Thursday, March 29, 2007

"Taxpayers last to benefit from stadiums" Associated Press 3/29/7

The Associated Press March 29, 2007, 3:02PM EST text size: TT
Taxpayers last to benefit from stadiums


Taxpayers don't benefit from multimillion-dollar publicly subsidized professional sports stadiums, residents from New York, Detroit and Seattle told lawmakers at hearing Thursday.

"We have terrible budget deficits as a result of having professional sports," said Frank Rashid, a Detroit resident who waged an unsuccessful 10-year campaign to stop construction of a new Detroit Tigers Stadium at Comerica Park.

At a House subcommittee hearing on domestic policy, Rashid said promises of economic development and new jobs didn't materialize from the stadium built with public and private money in 2006.

He maintained that 30 schools are being closed, residents can't get quick responses when they dial 911 for emergency help, and there are fewer police and fire fighters on the streets.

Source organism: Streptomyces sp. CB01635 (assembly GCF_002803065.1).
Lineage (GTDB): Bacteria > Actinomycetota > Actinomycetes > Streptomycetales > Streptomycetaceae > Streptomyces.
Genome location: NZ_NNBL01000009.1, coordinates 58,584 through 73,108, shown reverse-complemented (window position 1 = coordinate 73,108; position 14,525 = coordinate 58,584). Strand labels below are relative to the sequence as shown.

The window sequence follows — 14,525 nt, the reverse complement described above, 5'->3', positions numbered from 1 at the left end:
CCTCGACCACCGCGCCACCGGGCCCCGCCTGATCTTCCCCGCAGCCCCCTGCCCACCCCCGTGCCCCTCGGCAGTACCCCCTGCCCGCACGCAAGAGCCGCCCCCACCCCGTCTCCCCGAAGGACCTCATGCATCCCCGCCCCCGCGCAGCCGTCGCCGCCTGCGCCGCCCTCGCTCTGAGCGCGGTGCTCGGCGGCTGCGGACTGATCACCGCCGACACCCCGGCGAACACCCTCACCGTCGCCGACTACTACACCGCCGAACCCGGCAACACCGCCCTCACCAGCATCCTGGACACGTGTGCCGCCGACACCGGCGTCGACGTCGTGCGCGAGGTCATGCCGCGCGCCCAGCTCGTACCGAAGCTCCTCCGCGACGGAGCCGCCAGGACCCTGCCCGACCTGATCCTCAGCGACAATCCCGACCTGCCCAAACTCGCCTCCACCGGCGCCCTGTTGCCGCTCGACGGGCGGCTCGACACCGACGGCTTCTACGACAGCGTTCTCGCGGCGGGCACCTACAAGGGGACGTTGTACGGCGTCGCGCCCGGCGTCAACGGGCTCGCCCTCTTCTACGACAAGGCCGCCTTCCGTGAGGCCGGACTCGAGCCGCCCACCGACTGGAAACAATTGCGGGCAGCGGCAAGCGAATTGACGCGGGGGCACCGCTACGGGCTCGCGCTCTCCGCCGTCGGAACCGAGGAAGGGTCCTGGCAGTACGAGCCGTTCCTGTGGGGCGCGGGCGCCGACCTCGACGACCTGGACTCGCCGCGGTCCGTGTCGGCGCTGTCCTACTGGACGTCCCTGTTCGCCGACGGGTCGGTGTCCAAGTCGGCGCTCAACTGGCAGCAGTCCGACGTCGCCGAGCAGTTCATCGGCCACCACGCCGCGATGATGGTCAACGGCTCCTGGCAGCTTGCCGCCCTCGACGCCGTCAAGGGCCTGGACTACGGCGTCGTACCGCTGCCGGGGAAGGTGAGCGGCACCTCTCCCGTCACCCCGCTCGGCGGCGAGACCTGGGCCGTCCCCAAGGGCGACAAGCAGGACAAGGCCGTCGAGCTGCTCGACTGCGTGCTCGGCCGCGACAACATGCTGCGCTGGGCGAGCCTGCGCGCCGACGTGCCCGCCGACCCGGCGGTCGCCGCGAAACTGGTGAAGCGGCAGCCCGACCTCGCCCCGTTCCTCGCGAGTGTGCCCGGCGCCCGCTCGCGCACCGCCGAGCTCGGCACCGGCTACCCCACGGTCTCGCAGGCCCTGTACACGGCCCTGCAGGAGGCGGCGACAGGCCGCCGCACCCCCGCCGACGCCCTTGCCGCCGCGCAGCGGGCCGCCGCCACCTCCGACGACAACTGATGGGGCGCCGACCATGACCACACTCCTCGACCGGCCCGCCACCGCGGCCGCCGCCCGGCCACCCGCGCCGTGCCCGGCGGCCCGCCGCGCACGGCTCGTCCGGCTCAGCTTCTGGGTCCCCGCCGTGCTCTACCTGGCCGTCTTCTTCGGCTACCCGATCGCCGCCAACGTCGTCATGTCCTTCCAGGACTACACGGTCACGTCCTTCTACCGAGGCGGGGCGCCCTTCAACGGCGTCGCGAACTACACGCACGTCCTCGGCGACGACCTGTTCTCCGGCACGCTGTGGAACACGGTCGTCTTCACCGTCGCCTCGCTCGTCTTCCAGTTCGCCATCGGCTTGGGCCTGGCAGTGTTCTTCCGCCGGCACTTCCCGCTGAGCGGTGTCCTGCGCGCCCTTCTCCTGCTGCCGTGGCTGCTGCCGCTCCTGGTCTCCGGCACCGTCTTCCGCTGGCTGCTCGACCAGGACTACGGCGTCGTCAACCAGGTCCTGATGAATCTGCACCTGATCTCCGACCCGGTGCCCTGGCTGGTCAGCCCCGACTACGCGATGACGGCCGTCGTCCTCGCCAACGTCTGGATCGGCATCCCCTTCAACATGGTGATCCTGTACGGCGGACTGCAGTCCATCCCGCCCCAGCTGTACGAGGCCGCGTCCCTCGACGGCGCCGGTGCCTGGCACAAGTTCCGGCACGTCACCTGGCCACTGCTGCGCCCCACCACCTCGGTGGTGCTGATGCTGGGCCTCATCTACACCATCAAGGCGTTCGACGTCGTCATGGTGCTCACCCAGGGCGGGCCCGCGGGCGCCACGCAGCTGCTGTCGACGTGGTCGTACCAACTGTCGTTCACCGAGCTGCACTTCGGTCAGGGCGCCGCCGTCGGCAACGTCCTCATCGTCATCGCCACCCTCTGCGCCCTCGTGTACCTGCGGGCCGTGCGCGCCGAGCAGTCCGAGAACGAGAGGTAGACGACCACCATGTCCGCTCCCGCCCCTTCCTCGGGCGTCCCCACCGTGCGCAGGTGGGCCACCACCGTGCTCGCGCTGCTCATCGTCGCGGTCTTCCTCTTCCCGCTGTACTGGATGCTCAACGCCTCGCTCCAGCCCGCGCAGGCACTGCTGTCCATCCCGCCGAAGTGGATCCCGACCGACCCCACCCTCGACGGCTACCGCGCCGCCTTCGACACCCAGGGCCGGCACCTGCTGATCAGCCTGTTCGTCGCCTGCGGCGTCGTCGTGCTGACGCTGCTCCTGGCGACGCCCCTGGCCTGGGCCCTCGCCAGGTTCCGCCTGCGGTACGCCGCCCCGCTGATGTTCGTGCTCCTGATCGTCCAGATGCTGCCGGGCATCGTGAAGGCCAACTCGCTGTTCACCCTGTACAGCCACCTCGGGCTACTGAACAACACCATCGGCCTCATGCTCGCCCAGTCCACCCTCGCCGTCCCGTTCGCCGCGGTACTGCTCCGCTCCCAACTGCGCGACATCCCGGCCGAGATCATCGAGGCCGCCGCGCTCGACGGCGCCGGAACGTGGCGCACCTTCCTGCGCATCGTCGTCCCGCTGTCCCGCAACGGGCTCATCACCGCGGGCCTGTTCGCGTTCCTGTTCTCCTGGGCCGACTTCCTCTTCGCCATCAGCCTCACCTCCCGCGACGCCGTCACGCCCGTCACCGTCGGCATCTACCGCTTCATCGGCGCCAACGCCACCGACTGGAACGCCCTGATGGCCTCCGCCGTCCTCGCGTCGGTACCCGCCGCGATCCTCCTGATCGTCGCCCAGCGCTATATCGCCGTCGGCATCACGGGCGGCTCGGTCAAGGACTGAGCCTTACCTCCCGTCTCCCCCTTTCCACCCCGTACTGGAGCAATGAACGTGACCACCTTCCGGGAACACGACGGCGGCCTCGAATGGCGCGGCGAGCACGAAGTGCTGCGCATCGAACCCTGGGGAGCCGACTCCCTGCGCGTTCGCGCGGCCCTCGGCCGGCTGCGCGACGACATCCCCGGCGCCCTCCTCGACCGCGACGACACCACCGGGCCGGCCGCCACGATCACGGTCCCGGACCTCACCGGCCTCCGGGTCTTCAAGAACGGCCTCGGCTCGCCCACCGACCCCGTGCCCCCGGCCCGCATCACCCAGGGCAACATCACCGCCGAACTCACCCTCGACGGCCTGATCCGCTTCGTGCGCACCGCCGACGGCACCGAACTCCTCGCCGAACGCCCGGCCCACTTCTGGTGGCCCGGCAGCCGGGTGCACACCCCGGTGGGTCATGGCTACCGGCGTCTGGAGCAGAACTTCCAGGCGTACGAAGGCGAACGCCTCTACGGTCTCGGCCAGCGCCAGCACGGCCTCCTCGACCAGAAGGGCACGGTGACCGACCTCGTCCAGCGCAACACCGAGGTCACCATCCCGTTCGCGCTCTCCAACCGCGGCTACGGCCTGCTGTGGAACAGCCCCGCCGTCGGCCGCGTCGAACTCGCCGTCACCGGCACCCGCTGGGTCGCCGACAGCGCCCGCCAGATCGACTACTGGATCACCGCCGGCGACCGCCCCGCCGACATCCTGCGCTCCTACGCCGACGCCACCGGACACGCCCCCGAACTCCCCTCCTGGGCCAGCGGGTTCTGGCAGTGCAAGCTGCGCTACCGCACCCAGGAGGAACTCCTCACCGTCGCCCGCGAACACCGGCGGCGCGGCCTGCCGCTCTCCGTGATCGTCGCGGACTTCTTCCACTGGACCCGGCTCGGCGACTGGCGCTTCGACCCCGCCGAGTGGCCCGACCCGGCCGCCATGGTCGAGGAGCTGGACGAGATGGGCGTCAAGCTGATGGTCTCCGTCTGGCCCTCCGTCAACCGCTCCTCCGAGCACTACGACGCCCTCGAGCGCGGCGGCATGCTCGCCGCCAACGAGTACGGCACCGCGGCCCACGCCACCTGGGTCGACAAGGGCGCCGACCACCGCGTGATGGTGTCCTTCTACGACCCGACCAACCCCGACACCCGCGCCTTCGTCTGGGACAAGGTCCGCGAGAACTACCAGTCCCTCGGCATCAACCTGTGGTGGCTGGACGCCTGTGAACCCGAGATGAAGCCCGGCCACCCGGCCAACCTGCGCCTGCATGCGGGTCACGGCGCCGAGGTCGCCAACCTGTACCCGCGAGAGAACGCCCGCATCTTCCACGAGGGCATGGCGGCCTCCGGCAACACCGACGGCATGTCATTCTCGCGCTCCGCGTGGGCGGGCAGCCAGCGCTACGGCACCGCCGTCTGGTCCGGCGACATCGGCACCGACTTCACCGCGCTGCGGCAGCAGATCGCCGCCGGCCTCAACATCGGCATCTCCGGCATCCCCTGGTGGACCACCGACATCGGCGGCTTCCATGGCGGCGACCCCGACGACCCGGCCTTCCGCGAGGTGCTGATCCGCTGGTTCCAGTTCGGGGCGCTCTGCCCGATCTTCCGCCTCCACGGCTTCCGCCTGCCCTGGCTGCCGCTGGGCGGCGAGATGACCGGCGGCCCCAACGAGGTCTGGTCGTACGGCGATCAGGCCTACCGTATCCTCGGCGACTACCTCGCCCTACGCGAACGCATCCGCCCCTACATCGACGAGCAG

Just last year, the Internal Revenue Service revamped regulations that give stadium developers easier access to tax-exempt financing. But lawmakers continue to get complaints that stadiums built or upgraded with tax-free financing make economic conditions better not worse.

The hearing was one in a series focused on the state of urban America. A week earlier, the panel had focused on rising foreclosures on mortgages issued to borrowers with high-risk credit.

Joyce Hogi, a south Bronx widow, detailed conditions in four apartment buildings 100 feet away from four parking garages built for Yankee Stadium.

"The process ... had no standards and was arbitrary and capricious," Hogi said. She blamed stadium owner "greed" for the presence of professional sports team making life worse for people who live nearby.

Some lawmakers defended the IRS' move last year.

"There are wrong ways and right ways to do it," said Rep. Darrell Issa, R-Calif. The area near PETCO Stadium, home to the San Diego Padres baseball team, experienced an "economic boom" after it opened in 2004, following a five-year legal battle to prevent the project.

Yet Democratic congressman Dennis Kucinich of Ohio said construction of a new stadium in his home state did not add jobs in a community that has the highest poverty and foreclosure rate in the country.


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